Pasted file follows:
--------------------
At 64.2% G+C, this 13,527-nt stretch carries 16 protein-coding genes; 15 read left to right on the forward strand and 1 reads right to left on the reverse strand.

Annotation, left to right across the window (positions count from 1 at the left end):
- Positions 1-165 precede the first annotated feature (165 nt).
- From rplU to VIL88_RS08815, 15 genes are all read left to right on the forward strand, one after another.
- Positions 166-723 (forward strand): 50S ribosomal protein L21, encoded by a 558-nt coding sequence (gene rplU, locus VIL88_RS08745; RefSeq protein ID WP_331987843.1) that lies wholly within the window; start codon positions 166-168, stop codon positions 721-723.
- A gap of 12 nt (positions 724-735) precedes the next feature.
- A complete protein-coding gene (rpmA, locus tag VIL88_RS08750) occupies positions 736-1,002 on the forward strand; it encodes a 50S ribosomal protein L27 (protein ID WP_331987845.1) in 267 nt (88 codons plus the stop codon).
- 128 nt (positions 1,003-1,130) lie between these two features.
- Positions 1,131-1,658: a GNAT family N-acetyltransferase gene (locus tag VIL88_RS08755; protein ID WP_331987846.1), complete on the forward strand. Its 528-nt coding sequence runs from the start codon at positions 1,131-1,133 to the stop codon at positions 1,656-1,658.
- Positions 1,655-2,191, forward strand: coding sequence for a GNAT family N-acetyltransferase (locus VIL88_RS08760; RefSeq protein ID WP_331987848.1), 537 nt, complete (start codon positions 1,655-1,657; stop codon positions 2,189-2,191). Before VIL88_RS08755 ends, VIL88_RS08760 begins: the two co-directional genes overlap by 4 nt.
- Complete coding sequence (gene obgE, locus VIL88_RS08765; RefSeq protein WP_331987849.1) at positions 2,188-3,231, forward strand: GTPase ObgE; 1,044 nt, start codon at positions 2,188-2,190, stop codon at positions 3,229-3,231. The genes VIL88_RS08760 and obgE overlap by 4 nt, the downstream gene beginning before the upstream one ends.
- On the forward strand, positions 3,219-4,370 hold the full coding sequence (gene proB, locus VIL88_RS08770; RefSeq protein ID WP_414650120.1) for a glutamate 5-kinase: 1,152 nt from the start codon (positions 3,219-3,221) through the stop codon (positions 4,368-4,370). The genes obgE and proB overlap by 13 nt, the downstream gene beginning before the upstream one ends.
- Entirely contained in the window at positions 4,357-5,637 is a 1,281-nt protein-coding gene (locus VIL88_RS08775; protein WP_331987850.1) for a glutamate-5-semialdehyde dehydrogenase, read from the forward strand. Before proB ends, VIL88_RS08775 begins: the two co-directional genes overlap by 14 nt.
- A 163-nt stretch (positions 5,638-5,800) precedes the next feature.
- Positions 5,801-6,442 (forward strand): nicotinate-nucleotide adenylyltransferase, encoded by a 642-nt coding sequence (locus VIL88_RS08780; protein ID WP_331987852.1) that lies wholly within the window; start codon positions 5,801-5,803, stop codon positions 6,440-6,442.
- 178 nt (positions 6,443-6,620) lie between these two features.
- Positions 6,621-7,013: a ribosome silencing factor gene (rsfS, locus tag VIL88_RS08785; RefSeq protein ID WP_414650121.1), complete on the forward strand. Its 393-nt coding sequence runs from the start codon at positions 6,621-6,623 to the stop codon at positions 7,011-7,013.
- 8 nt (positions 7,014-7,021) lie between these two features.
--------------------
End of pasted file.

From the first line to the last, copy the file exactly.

At 64.2% G+C, this 13,527-nt stretch carries 16 protein-coding genes; 15 read left to right on the forward strand and 1 reads right to left on the reverse strand.

Annotation, left to right across the window (positions count from 1 at the left end):
- Positions 1-165 precede the first annotated feature (165 nt).
- From rplU to VIL88_RS08815, 15 genes are all read left to right on the forward strand, one after another.
- Positions 166-723 (forward strand): 50S ribosomal protein L21, encoded by a 558-nt coding sequence (gene rplU, locus VIL88_RS08745; RefSeq protein ID WP_331987843.1) that lies wholly within the window; start codon positions 166-168, stop codon positions 721-723.
- A gap of 12 nt (positions 724-735) precedes the next feature.
- A complete protein-coding gene (rpmA, locus tag VIL88_RS08750) occupies positions 736-1,002 on the forward strand; it encodes a 50S ribosomal protein L27 (protein ID WP_331987845.1) in 267 nt (88 codons plus the stop codon).
- 128 nt (positions 1,003-1,130) lie between these two features.
- Positions 1,131-1,658: a GNAT family N-acetyltransferase gene (locus tag VIL88_RS08755; protein ID WP_331987846.1), complete on the forward strand. Its 528-nt coding sequence runs from the start codon at positions 1,131-1,133 to the stop codon at positions 1,656-1,658.
- Positions 1,655-2,191, forward strand: coding sequence for a GNAT family N-acetyltransferase (locus VIL88_RS08760; RefSeq protein ID WP_331987848.1), 537 nt, complete (start codon positions 1,655-1,657; stop codon positions 2,189-2,191). Before VIL88_RS08755 ends, VIL88_RS08760 begins: the two co-directional genes overlap by 4 nt.
- Complete coding sequence (gene obgE, locus VIL88_RS08765; RefSeq protein WP_331987849.1) at positions 2,188-3,231, forward strand: GTPase ObgE; 1,044 nt, start codon at positions 2,188-2,190, stop codon at positions 3,229-3,231. The genes VIL88_RS08760 and obgE overlap by 4 nt, the downstream gene beginning before the upstream one ends.
- On the forward strand, positions 3,219-4,370 hold the full coding sequence (gene proB, locus VIL88_RS08770; RefSeq protein ID WP_414650120.1) for a glutamate 5-kinase: 1,152 nt from the start codon (positions 3,219-3,221) through the stop codon (positions 4,368-4,370). The genes obgE and proB overlap by 13 nt, the downstream gene beginning before the upstream one ends.
- Entirely contained in the window at positions 4,357-5,637 is a 1,281-nt protein-coding gene (locus VIL88_RS08775; protein WP_331987850.1) for a glutamate-5-semialdehyde dehydrogenase, read from the forward strand. Before proB ends, VIL88_RS08775 begins: the two co-directional genes overlap by 14 nt.
- A 163-nt stretch (positions 5,638-5,800) precedes the next feature.
- Positions 5,801-6,442 (forward strand): nicotinate-nucleotide adenylyltransferase, encoded by a 642-nt coding sequence (locus VIL88_RS08780; protein ID WP_331987852.1) that lies wholly within the window; start codon positions 5,801-5,803, stop codon positions 6,440-6,442.
- 178 nt (positions 6,443-6,620) lie between these two features.
- Positions 6,621-7,013: a ribosome silencing factor gene (rsfS, locus tag VIL88_RS08785; RefSeq protein ID WP_414650121.1), complete on the forward strand. Its 393-nt coding sequence runs from the start codon at positions 6,621-6,623 to the stop codon at positions 7,011-7,013.
- 8 nt (positions 7,014-7,021) lie between these two features.